Wednesday, September 17, 2008

Our Peace

For he himself is our peace, who has made the two one and has destroyed the barrier, the dividing wall of hostility.

                        Ephesians 2.14 

Fitting In

During its first days, the church was an awkward spot for Gentile believers. They had a hard time fitting in with local congregations due to a widely held doctrine of exclusion. This was based on believing Christianity was a sect of Judaism when, in fact, Jesus came to fulfill the Law and usher in a New Order. Quickly, the apostles realized the church’s longevity depended on debunking this myth. Paul told the Ephesians to remember they once were “excluded from citizenship in Israel… without hope and without God in the world. But now in Christ Jesus you who once were far away have been brought near through the blood of Christ.” (Ephesians 2.12-13) Ergo, you belong.

These are stunning words, particularly from Paul. Formerly, as Saul of Tarsus, he devoted his life to excluding anyone who didn’t fit his religious views. He advocated ethnic cleansing, traveling extensively to oversee the stoning of Christians. Now, after his spiritual cleansing through Christ’s blood, he became a leading proponent of inclusion. “There is neither Jew nor Greek, slave nor free, male nor female,” he wrote, “for you are all one in Christ Jesus.” (Galatians 3.28)

No Barriers

It’s interesting to note Paul invested much more time reassuring Gentiles that God accepted them than opposing unenlightened believers who restricted eligibility for God’s grace to circumcised Jews. Most likely, Paul realized arguing with closed minds would start battles he couldn’t win. He focused on persuading those longing to follow Jesus that walls of exclusion were merely imaginary—they didn’t exist.

“There are no barriers. There is no conflict,” Paul said, “because Jesus is our peace.” His presence brings us together. If we recognize it or not, if we like it or not, Christ destroyed all divisions that separate us. Any hostility that greets you isn’t worth consideration—and most certainly shouldn’t influence your confidence in God’s acceptance—because it’s an artifact of ancient theology. When Jesus leveled the wall of exclusion, hostility fell with it.

The New Reality

As formerly excluded believers reentering the halls of faith, it’s imperative that we take Paul’s teaching to heart. Our peace is real, established once and for all in the person and work of Jesus. Promoting hostility against us is a silly attempt to erect barriers of fear and prejudice in a world where they no longer apply and won’t last. We are all one in Christ. That's the new reality. Regardless of who refuses to accept it, it’s nonetheless so. Christ, our peace, saw to it.

Walls of hostility that divide God's people don't exist, because Jesus has already destroyed them.

(Tomorrow: Our Light)


Anonymous said...

Tim, so very lovely. I left the RCC recently over just this issue. There seems to be a concrete effort to assign 'sin' to so many people and groups, as a way of exclusion. I do not and can never see Jesus in this vein. It is terribly sad, but I have found the Episcopal church to be so different, even though it struggles internationally with differences in opinion. We must all work to erradicate this concept of 'other' when it comes to Christ and his teachings.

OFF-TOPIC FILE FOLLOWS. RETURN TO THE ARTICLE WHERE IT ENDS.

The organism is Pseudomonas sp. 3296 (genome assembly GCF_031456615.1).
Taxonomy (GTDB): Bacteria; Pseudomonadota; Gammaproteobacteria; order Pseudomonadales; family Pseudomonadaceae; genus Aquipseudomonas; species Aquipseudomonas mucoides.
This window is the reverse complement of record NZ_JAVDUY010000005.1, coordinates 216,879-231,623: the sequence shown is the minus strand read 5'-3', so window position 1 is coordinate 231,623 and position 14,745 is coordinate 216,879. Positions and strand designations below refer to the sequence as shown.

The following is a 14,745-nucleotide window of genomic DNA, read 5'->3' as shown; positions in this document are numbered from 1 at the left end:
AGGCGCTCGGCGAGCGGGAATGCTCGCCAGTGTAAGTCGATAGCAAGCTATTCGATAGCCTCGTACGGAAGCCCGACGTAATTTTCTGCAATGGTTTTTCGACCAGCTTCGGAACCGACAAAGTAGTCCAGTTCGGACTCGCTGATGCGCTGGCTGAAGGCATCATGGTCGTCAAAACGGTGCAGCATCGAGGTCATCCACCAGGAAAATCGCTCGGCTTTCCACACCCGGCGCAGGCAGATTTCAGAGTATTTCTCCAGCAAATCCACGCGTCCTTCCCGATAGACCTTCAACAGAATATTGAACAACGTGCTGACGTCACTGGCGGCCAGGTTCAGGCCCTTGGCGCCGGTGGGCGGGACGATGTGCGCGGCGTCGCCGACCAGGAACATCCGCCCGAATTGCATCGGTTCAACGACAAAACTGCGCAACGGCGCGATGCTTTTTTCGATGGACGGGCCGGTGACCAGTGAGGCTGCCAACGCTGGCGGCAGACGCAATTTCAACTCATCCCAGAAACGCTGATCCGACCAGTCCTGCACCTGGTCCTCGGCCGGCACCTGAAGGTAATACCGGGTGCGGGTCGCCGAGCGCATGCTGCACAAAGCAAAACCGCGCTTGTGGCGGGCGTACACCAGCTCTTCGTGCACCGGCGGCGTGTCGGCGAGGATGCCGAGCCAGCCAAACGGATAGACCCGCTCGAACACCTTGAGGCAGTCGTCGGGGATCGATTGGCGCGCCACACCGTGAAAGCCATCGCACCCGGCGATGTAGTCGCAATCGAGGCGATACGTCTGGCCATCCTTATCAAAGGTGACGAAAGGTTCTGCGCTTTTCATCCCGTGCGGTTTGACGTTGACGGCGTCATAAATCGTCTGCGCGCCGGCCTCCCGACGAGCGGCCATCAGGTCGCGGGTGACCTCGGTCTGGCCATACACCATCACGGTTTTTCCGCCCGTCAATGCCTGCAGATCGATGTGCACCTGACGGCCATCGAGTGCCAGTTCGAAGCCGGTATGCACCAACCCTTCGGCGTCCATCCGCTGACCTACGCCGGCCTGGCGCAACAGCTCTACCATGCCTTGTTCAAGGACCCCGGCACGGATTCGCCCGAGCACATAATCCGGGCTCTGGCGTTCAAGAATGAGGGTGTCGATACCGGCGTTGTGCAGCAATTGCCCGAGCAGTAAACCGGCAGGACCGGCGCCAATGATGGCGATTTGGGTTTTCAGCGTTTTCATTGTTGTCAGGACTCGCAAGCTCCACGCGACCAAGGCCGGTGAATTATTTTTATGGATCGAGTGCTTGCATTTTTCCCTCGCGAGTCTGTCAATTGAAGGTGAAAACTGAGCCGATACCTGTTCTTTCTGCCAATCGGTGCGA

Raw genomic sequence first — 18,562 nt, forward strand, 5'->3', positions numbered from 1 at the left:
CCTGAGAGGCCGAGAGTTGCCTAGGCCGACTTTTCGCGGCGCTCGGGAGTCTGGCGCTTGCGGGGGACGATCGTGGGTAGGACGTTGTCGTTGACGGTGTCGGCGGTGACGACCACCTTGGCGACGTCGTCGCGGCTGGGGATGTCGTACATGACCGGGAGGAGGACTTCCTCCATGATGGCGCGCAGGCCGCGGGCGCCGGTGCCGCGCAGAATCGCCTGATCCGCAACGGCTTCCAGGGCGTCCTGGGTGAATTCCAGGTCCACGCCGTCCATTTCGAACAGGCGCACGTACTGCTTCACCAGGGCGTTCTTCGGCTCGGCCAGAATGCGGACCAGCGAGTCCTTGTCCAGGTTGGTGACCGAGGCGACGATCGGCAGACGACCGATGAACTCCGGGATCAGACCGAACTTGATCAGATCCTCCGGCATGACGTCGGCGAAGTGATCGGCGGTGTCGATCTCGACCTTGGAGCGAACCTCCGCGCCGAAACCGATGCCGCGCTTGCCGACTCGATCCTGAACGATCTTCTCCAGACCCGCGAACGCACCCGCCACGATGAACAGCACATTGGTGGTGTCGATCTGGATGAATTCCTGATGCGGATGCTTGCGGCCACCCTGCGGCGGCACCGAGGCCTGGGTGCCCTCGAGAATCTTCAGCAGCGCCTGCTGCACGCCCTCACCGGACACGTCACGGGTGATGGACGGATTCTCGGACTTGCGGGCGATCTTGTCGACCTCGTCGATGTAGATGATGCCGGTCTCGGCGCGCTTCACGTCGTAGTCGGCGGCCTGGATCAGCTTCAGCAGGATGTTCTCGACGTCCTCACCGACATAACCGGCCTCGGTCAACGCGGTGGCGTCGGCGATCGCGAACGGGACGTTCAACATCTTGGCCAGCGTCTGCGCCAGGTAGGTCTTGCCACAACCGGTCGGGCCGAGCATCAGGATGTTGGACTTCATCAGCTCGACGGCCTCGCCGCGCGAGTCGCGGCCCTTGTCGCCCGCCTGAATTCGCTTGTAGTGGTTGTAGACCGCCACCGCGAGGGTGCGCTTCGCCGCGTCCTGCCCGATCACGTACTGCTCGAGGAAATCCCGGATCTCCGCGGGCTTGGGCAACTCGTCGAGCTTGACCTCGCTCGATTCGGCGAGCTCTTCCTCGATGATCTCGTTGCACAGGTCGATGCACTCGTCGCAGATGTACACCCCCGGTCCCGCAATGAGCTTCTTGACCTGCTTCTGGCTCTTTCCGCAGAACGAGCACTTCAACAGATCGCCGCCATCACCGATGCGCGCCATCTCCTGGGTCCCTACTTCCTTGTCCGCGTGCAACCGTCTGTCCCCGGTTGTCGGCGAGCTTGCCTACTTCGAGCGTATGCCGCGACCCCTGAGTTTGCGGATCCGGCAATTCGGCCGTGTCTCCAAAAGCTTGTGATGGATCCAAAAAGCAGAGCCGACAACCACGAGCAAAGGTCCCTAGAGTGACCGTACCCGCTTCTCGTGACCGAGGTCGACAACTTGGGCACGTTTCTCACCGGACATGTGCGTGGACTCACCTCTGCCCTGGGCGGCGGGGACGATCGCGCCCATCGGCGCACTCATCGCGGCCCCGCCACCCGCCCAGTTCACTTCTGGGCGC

Missy said...

Galatians 3:28 is one of my favorites. There are so many parallels to be drawn between that time and our own. Between Paul's struggle to bring acceptance to Gentiles and the struggle GLBT people face in many Christian communities.

Jesus came here for everyone.

And He continues to do so today.

We remember.
We celebrate.
We believe.

Tim said...

I absolutely believe the reason why Paul emphasized the destruction of barriers through Christ's peace was for our edification, but more importantly, for the church's longevity. When we individually defy the existence of walls of hostility--by faith, ignoring what we see and experience in preference to the truth of Jesus's supreme sacrifice--the underpinnings of institutionalized prejudice start to crumble.

Sherry's comment got me thinking about how personally painful religious rejection can be--not only for those whom it targets, but those who feel helpless and disillusioned by watching it happen. For me, the disenfranchisement of non-orthodox believers in the Pentecostal realm is especially grievous, because it mars the beauty and refutes the confidence I was raised to admire in my church.

No longer willing (and by no means required) to endure its policies of rejection, I now worship with a "mainstream Protestant" denomination committed to welcoming all. Yet I do so as an "ex-pat"--and I pray that the leaders of the church I still cherish will soon recognize the walls of exclusion they uphold so vehemently were forever destroyed at Calvary.

Yet I'm also torn, because my not being there with them removes my ability to help them see that. At the same time, my own spiritual survival depends on distancing myself from unscriptural bigotry. What to do?

An infinitely wise church mother once told me, "Some people you have to love with a long-handled spoon." So I love them from afar, praying always for their enlightenment, and knowing God is moving in them. The changes we desire will happen in His time. But as He works, we must take care never to write them off as impossible or irredeemable.

Some of us, I believe, are called to remain--to prayerfully, lovingly oppose the walls. Others of us are called to stay vigilantly prayerful and compassionate from afar. It's not easy for any of us, within or without. Yet we must do as we feel led and together we can be God's instruments of change.

His ways and thoughts are higher than ours. And nothing's too hard for Him. That's what we have to know.